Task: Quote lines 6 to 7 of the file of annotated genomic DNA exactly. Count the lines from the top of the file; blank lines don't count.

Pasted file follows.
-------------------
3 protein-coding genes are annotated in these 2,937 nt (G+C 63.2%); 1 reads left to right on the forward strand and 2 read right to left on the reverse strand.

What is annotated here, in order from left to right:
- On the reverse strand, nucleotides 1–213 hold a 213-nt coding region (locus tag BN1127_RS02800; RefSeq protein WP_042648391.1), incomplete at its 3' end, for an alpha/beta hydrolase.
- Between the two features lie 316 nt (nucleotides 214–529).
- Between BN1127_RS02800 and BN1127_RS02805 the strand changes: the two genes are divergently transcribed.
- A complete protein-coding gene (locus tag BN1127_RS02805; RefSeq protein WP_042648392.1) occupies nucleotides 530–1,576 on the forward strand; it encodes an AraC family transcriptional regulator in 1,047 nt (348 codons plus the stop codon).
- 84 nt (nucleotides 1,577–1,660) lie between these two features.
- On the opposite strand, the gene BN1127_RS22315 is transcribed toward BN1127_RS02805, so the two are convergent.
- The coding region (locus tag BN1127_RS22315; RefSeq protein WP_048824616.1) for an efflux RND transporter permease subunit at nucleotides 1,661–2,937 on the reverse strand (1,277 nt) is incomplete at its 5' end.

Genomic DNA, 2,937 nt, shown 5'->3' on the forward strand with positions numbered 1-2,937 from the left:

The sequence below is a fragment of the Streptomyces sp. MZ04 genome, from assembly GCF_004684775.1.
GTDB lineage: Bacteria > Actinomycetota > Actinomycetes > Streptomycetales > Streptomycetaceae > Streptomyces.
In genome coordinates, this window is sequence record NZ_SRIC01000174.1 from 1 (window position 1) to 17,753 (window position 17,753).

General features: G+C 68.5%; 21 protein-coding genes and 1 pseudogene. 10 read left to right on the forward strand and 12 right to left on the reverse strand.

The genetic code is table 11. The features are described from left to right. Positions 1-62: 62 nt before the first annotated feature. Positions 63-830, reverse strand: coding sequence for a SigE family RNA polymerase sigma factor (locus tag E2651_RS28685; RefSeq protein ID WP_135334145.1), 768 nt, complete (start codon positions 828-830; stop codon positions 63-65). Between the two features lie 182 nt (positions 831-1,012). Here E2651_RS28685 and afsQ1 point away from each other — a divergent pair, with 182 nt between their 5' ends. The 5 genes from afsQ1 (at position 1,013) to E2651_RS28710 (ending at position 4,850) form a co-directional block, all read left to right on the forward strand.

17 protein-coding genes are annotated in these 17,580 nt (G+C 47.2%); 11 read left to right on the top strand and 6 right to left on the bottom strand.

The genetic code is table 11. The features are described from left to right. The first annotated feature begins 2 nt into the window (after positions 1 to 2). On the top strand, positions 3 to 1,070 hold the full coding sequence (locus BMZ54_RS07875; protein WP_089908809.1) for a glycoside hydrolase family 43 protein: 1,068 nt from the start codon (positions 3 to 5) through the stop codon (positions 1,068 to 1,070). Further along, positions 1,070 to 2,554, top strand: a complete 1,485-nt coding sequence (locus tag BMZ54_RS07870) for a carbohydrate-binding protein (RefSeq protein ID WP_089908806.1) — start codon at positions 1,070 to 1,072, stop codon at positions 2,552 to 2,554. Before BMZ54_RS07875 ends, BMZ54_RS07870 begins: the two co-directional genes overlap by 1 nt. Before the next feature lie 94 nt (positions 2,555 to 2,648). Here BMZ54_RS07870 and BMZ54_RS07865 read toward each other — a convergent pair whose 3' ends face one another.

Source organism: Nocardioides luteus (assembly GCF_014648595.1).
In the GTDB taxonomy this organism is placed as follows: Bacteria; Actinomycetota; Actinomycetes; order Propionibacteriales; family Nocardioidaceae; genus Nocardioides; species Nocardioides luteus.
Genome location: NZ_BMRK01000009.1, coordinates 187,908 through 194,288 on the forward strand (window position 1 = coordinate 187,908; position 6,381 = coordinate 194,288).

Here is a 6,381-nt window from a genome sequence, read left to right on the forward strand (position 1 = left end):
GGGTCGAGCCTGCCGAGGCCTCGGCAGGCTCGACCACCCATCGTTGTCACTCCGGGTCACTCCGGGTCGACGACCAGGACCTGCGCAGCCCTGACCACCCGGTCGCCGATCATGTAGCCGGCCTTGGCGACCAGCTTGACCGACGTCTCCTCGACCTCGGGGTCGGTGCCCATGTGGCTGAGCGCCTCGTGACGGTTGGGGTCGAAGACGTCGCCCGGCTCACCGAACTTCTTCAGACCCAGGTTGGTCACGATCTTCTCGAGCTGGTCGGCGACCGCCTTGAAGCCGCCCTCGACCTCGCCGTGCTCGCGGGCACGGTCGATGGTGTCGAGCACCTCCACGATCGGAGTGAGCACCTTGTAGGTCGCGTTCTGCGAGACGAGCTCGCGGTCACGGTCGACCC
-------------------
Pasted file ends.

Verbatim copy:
- A complete protein-coding gene (locus tag BN1127_RS02805; RefSeq protein WP_042648392.1) occupies nucleotides 530–1,576 on the forward strand; it encodes an AraC family transcriptional regulator in 1,047 nt (348 codons plus the stop codon).
- 84 nt (nucleotides 1,577–1,660) lie between these two features.